Dissertation/Thesis Abstract

Pyruvate-enriched ringer's solution protects hindlimb and myocardial tissue during hemorrhagic shock and hindlimb ischemia
by Gurji, Hunaid Adam, Ph.D., University of North Texas Health Science Center at Fort Worth, 2012, 130; 3590528
Abstract (Summary)

Copious blood loss is the leading cause of death in military combat. Extreme exsanguination following traumatic injury causes hypotension which may culminate in hemorrhagic shock, multiple organ failure, and death. Currently, the only available strategy to treat hemorrhage is to apply tourniquets and administer resuscitative fluids. Although necessary to limit blood loss, protracted tourniquet application imposes ischemia on distal tissues. Revascularization of the injured limb reintroduces oxygenated blood into the ischemic zone, forming toxic reactive oxygen species. These highly reactive compounds can inactivate key metabolic enzymes, hamper ATP production, and cause end organ dysfunction. Fluid resuscitation provides crucial hemodynamic support, and affords an opportunity to treat the deleterious effects of hemorrhagic shock and ischemia-reperfusion. In order to mitigate the harmful effects of hemorrhagic shock and ischemia-reperfusion of tourniqueted extremities, a fluid resuscitant should contain agents capable of suppressing the formation of reactive oxygen and nitrogen species, thus, protecting cellular metabolic function; stabilizing tissue energetics; and safeguarding end organ function. Pyruvate, an endogenous energy substrate, possesses strong antioxidative properties.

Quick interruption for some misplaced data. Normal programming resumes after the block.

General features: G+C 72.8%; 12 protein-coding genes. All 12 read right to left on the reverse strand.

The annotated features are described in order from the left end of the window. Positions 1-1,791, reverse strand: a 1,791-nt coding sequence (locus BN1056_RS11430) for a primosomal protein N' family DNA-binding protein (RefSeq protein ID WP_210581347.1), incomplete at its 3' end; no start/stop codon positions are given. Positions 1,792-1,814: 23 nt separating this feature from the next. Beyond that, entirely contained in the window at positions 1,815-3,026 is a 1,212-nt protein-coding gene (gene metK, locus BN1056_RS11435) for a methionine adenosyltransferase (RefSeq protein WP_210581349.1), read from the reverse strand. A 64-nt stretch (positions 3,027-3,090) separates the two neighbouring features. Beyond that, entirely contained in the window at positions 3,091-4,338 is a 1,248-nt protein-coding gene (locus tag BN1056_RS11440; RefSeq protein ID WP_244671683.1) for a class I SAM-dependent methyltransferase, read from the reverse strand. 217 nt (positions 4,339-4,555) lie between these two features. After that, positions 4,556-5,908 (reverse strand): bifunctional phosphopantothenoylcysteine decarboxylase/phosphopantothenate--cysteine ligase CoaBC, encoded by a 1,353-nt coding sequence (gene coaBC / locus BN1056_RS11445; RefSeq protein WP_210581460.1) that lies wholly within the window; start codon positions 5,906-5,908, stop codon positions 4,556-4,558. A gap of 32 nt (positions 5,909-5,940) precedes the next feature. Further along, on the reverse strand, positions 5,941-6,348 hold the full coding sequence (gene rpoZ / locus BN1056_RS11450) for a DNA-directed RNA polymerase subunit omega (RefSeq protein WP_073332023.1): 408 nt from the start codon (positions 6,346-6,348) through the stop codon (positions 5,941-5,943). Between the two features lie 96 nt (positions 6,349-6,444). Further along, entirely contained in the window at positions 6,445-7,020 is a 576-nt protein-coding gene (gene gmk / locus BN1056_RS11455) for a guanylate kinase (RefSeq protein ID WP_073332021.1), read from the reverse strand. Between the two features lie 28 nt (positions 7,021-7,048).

This study tested whether substituting pyruvate for lactate in a Ringer's solution would be effective at mitigating reactive oxygen species formation, protect key ATP-generating and ATP-shuttling enzymes from inactivation, bolster skeletal and cardiac muscle phosphorylation potentials, and stabilize cardiac electrical function in goats subjected to hemorrhagic shock and hindlimb ischemia-reperfusion. Isoflurane-anesthetize goats were subjected to a controlled hemorrhaged to reduce the mean arterial pressure to c. 50 mmHg. After reaching this target pressure, hindlimb ischemia (HLI) was imposed for a total of 90 min by femoral artery crossclamp and tourniquet application around the hindlimb. After 30 min of hindlimb ischemia, pyruvate- (PR) or lactate- enriched (LR) Ringer's solution was infused intravenously (10mL/min) for 90 min. Time control (TC) goats were neither hemorrhaged nor subjected to hindlimb ischemia. At the conclusion of- and 3.5 h after- fluid resuscitation, the left ventricle and the right gastrocnemius were biopsied and flash-frozen for biochemical analysis of metabolites, enzymes, and markers of oxidative stress. In addition, custom-written software was developed to analyze QT interval variability- a marker of electrical instability- from the lead II electrocardiogram.